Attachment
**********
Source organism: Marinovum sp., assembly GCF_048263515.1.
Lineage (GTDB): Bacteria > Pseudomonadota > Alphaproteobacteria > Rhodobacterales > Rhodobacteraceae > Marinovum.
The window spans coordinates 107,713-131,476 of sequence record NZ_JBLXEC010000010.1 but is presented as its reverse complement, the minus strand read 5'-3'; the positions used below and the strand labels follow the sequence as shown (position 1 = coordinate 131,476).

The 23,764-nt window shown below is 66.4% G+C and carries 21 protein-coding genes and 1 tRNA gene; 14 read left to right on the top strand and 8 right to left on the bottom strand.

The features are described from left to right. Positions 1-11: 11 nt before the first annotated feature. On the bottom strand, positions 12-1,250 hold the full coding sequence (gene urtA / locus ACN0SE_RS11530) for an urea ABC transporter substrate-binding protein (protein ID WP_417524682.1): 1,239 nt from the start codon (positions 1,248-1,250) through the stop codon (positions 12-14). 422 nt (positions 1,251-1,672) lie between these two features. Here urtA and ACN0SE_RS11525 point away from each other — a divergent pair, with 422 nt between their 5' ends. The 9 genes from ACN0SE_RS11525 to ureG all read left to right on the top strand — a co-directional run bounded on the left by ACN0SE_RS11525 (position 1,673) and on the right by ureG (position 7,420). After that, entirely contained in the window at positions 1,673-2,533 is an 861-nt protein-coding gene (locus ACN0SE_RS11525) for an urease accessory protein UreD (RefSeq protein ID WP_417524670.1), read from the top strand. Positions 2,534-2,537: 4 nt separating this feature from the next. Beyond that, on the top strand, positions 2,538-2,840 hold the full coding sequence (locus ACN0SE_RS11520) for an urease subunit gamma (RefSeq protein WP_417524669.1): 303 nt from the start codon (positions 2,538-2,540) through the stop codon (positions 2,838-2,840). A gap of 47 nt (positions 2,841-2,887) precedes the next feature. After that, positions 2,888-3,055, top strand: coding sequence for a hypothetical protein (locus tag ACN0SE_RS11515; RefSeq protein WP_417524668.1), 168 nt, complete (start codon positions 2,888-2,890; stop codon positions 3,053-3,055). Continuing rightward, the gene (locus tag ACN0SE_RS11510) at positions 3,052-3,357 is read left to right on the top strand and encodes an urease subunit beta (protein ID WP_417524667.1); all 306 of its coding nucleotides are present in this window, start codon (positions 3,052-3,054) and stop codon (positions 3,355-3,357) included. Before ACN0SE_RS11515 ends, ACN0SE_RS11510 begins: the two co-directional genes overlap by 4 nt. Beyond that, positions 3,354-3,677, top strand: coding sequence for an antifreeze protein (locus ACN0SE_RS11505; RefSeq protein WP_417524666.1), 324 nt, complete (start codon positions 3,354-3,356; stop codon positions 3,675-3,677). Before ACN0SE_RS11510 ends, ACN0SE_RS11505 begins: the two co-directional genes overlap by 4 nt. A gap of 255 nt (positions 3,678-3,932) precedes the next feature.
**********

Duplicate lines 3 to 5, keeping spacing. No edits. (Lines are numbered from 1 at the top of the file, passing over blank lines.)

The window spans coordinates 107,713-131,476 of sequence record NZ_JBLXEC010000010.1 but is presented as its reverse complement, the minus strand read 5'-3'; the positions used below and the strand labels follow the sequence as shown (position 1 = coordinate 131,476).

The 23,764-nt window shown below is 66.4% G+C and carries 21 protein-coding genes and 1 tRNA gene; 14 read left to right on the top strand and 8 right to left on the bottom strand.

The features are described from left to right. Positions 1-11: 11 nt before the first annotated feature. On the bottom strand, positions 12-1,250 hold the full coding sequence (gene urtA / locus ACN0SE_RS11530) for an urea ABC transporter substrate-binding protein (protein ID WP_417524682.1): 1,239 nt from the start codon (positions 1,248-1,250) through the stop codon (positions 12-14). 422 nt (positions 1,251-1,672) lie between these two features. Here urtA and ACN0SE_RS11525 point away from each other — a divergent pair, with 422 nt between their 5' ends. The 9 genes from ACN0SE_RS11525 to ureG all read left to right on the top strand — a co-directional run bounded on the left by ACN0SE_RS11525 (position 1,673) and on the right by ureG (position 7,420). After that, entirely contained in the window at positions 1,673-2,533 is an 861-nt protein-coding gene (locus ACN0SE_RS11525) for an urease accessory protein UreD (RefSeq protein ID WP_417524670.1), read from the top strand. Positions 2,534-2,537: 4 nt separating this feature from the next. Beyond that, on the top strand, positions 2,538-2,840 hold the full coding sequence (locus ACN0SE_RS11520) for an urease subunit gamma (RefSeq protein WP_417524669.1): 303 nt from the start codon (positions 2,538-2,540) through the stop codon (positions 2,838-2,840). A gap of 47 nt (positions 2,841-2,887) precedes the next feature. After that, positions 2,888-3,055, top strand: coding sequence for a hypothetical protein (locus tag ACN0SE_RS11515; RefSeq protein WP_417524668.1), 168 nt, complete (start codon positions 2,888-2,890; stop codon positions 3,053-3,055). Continuing rightward, the gene (locus tag ACN0SE_RS11510) at positions 3,052-3,357 is read left to right on the top strand and encodes an urease subunit beta (protein ID WP_417524667.1); all 306 of its coding nucleotides are present in this window, start codon (positions 3,052-3,054) and stop codon (positions 3,355-3,357) included. Before ACN0SE_RS11515 ends, ACN0SE_RS11510 begins: the two co-directional genes overlap by 4 nt. Beyond that, positions 3,354-3,677, top strand: coding sequence for an antifreeze protein (locus ACN0SE_RS11505; RefSeq protein WP_417524666.1), 324 nt, complete (start codon positions 3,354-3,356; stop codon positions 3,675-3,677). Before ACN0SE_RS11510 ends, ACN0SE_RS11505 begins: the two co-directional genes overlap by 4 nt. A gap of 255 nt (positions 3,678-3,932) precedes the next feature.